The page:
Where, When, How…Why Me? Whether or not it was a loss of physical balance that led you to be diagnosed with a brain tumor, surely a loss of emotional balance quickly followed Every day, an estimated fifty adults will be diagnosed with a primary brain tumor (starting in the brain), and many more will be diagnosed with a cancer that has spread to the brain from someplace else in the body, such as the lung or breast. Additionally, thousands of parents annually will hear these devastating two words – brain tumor – in regards to their child. There is no known cause of tumors starting in the brain and for many no known "cure." However, there are certainly ways of extending your life and improving the quality of that life. Unlike the tumor itself, these ways are within your control, but they require you, or someone who loves you, to advocate for the highest quality of care available to you. In many cases, this can mean un-learning some of society’s commonly accepted notions towards medical care you’re about to receive. Among other things, you must learn to question what you’re told initially and, as treatment plans are put into place, to ask what qualifying factors your diagnosis and treatment plan is based upon. You must also seek out the foremost expert advice within your geographical reach. No longer limited by your physical location due to the proliferation of diagnosis and treatment avenues accessible (and available) through the Internet, the outcome of your treatment depends on your ability to advocate for your right to research and explore advanced therapies and the expectationthat your medical care team will do the same. Sadly, the latter will not always be the case and you must be prepared and knowledgeable enough to know when to insist upon a second (or third) opinion and alternative therapies, as your life, or the life of a loved one may depend upon it. Typically your physician will have a plan to discuss with you following your initial diagnosis. This plan may include a referral to a neuro-oncologist or neurosurgeon for consultation regarding treatment options, such as surgery, radiation, chemotherapy or a combination of the same. While in some cases circumstances are such that emergency surgery is the only immediate option due to brain swelling or risk of acute brain injury, typically there is ample time to seek a second opinion and gather more information – including a biopsy – that can assist in your diagnosis confirmation. This confirmation, including a second opinion of your MRI and/or CT, and tissue sample (for which methods are explored further in this guide) is critical to your treatment discussion. In some studies as many as twenty-five percent of second opinions resulted in a change of diagnosis in either tumor type or grade and, thus, a change in necessary treatment. An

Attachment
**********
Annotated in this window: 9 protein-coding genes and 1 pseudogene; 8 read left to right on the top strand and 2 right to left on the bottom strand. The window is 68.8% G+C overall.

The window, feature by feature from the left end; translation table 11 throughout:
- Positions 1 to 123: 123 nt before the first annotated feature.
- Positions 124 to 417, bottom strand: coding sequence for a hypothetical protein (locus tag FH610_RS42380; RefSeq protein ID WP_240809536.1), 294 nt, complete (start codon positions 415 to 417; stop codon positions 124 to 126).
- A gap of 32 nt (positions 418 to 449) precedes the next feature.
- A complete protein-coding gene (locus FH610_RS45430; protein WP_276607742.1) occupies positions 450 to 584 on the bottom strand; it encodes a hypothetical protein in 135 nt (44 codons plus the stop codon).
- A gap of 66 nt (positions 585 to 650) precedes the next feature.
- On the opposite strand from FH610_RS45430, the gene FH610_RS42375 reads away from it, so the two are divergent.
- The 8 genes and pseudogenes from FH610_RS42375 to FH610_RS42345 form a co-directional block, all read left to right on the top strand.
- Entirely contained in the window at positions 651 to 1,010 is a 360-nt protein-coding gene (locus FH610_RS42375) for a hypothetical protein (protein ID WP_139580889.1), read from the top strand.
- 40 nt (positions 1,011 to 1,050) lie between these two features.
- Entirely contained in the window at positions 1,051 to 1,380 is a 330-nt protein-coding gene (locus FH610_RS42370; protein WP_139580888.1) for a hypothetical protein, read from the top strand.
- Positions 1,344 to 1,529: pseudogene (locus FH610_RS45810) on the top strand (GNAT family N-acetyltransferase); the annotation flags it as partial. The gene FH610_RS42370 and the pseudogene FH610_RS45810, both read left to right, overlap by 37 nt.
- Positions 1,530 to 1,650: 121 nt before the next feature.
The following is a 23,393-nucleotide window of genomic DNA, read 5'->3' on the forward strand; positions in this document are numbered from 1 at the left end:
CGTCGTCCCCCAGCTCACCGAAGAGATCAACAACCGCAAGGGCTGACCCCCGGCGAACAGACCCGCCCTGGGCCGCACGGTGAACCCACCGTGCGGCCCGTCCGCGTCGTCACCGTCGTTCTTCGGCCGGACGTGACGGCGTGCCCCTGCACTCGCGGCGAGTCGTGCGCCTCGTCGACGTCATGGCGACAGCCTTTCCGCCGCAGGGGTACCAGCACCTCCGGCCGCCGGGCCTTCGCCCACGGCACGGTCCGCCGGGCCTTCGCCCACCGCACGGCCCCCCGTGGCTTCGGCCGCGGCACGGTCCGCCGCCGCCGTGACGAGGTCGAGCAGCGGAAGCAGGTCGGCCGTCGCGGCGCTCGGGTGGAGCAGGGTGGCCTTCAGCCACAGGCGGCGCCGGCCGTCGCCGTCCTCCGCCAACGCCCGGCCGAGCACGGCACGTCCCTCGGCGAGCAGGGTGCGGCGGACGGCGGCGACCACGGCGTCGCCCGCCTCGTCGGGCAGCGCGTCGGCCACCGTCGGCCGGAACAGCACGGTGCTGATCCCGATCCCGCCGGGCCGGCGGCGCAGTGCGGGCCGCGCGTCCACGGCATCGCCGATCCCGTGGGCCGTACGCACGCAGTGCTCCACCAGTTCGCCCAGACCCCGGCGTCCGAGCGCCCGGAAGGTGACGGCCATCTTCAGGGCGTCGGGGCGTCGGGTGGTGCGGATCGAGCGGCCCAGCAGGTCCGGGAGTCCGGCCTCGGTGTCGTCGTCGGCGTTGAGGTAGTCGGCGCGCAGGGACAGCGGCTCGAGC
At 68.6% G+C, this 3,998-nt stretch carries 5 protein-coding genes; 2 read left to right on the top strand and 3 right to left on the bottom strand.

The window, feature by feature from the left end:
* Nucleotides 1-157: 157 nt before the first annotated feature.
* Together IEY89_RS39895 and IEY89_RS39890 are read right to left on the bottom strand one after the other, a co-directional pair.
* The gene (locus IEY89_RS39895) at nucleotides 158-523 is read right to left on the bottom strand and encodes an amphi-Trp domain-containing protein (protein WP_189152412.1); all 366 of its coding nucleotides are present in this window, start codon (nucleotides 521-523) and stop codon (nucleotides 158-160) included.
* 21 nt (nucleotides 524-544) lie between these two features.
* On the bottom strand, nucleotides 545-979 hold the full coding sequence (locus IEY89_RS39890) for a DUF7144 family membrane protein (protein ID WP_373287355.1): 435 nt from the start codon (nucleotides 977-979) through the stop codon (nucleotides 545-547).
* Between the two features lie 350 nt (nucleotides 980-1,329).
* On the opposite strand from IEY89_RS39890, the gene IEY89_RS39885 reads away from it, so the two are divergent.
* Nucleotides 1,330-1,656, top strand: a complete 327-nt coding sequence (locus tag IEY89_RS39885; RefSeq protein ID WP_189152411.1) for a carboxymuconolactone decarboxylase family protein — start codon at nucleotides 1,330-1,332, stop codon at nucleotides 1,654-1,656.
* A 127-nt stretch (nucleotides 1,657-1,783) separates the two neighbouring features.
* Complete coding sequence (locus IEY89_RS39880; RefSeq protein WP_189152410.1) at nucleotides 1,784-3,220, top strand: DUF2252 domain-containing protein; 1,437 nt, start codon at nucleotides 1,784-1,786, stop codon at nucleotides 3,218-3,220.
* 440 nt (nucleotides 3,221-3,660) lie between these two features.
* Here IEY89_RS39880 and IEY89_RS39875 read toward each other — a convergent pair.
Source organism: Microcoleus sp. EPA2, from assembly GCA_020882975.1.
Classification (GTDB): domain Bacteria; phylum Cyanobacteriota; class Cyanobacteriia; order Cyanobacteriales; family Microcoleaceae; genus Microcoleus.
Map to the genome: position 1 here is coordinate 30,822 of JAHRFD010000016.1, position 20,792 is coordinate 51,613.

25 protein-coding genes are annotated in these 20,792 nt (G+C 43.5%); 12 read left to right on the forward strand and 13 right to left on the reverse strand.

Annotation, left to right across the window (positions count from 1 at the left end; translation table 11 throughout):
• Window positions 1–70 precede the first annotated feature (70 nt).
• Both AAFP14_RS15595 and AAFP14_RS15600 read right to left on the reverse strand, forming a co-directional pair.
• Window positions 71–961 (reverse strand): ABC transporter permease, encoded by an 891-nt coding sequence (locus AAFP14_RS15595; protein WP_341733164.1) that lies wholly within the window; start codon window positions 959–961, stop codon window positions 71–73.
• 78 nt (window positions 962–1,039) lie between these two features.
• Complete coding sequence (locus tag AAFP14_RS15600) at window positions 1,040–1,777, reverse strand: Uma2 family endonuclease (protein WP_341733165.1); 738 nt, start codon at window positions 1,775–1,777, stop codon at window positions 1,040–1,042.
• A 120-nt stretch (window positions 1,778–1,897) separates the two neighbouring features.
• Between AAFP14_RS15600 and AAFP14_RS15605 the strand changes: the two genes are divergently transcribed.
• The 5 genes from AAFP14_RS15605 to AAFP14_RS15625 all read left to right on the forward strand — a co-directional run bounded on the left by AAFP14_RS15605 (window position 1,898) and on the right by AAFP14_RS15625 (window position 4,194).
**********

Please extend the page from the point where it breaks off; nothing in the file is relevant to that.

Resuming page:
MRI alone can be inconclusive (it may not be a tumor at all), making a thorough examination of your symptoms, and when possible, a biopsy vital to your diagnosis. The single-most important factor in your care will be receiving a second opinion and, if possible, your treatment from an expert source, preferably a major brain tumor center that is familiar with advanced forms of diagnosis and treatment of brain tumors. Also, ask whether your biopsy was reviewed by a neuropathologist who sees a lot of brain tumors. Most pathologists do not see enough brain tumors to make the subtle distinctions that may be necessary Your primary physician or oncology (cancer) specialist may not be familiar with the advances being made in the treatment of brain tumors, as is often the case. If your medical care team can not answer your most pressing questions or are unwilling to consult on your behalf with available brain tumor experts, you must seek out further information and reliable sources for care, such as those found within major brain tumor centers. Many of these specialized centers will allow you to submit your MRI and CT scans, as well as biopsy specimens, for further examination directly without a referring physician. Unlike general neurosurgeons, the expert neurosurgeons and team members found at these centers perform over fifty brain surgeries annually (some as many as five or more per week) and offer the most technologically advanced procedures with higher rates of survival. Your surgeon-expert and treatment team can profoundly affect the outcome of your care. Included in this guide are links to the major tumor centers nationally, as well as the expert physicians available to assist you locally. If knowing your enemy (type and grade of tumor) is indeed, half the battle, then having the tools to employ a strategy – a strategy for life – is equally important. Brain tumors can change, grow and reoccur, so it is important to be organized and knowledgeable about your tumor’s makeup and location, and your medications and their side effects, symptoms you might expect throughout your treatment and to maintain an ongoing, open dialogue with your medical care team. Physicians rarely engage one another in the type of dialogue patients often assume is transpiring on their behalf. Being organized can assist you by ensuring all of your team members are up-to-date with current information at the time of your appointments and consultations. You must become your own primary care manager! This guide is made available to help you understand some of the common decisions you’ll be facing, answer some of the questions frequently asked by patients and care givers, and to help you get organized so that you can best advocate for the quality of care you both need and deserve. Wherever possible, links to further information have been provided for your convenience.